AMES, Iowa (CNN) — An Iowa man offers a life-changing gift not once but 33 times.
The generosity of a simple carpenter who lived in Ames has altered the future for people he’s never met.
Four years ago, Kira Conard was stuck.
The Winterset native had the grades to be a therapist, but not the tuition money.
“I grew up in a single-parent household and I had three older sisters, so paying for all four of us was never an option,” Conrad said.
So at her high school graduation party, she was preparing to break the news that college wasn’t possible.
“Almost made me feel powerless, like, I want to do this, I have this goal but I can’t get there just because of the financial part,” Conrad said.
But that’s when her phone rang. The man on the other end dropped the name, Dale Schroeder.
“He was very quiet. Dale was shy,” said Steve Nielsen, Schroeder’s friend.
This man Kira had never met grew up poor, never married and worked as a carpenter for 67 years at the same Des Moines business.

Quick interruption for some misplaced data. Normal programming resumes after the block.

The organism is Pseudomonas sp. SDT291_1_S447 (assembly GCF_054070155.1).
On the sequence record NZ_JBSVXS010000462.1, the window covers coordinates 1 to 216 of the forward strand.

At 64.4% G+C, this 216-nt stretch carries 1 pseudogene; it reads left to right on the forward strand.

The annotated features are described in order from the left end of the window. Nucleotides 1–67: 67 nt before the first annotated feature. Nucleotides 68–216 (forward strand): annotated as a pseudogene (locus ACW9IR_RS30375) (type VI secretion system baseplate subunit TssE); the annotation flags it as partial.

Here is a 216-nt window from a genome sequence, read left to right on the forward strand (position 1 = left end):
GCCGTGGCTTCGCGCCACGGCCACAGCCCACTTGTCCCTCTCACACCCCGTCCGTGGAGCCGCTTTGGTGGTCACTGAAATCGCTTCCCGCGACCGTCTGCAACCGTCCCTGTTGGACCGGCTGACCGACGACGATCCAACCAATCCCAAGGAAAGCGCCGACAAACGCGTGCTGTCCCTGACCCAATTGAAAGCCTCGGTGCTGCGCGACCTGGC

“He was that kind of a blue-collar, lunch pail kind of a guy,” Nielsen said. “He went to work every day, worked really hard, was frugal like a lot of Iowans.”
And 10 years before Kira’s dilemma, he had walked into his lawyer’s office.
“He said. ‘I never got the opportunity to go to college and so I’d like to help kids go to college,’” Nielsen said.
Then came the jaw-dropper.
“Finally, I kinda was curious, I said, ‘How much are we talking about Dale?’ And he said, oh just shy of $3 million, and I nearly fell out of my chair,” Nielsen said.
When Dale died in 2005, the guy who owned two pair of jeans left behind a rusty Chevy truck and instructions to send small-town Iowa kids to college.
“He wanted to help kids that were like him that probably wouldn’t have an opportunity to go to college but for his gift,” Nielsen said.
“For a man that would never meet me, to give me basically a full ride to college, that’s incredible. That doesn’t happen,” Conrad said.
But for 14 years, it has.
Dale Schoeder’s obituary says he died having no descendants.
Saturday night, the 33 Iowans he put through college gathered around his old lunch box and dubbed themselves Dale’s kids.
The man they never met changed the course of every life in the room. These doctors, teachers and therapists started their careers with no college debt.
But they found out there was a string attached.
“All we ask is that you pay it forward,” Nielsen said. “You can’t pay it back, because Dale’s gone. But you can remember him and you can emulate him.”
Making sure the generosity of an Iowa carpenter reaches patients, students and strangers all over.
After paying the full $80,000 college tab for Kira and 32 other Iowans, Dale’s account finally just ran out of money.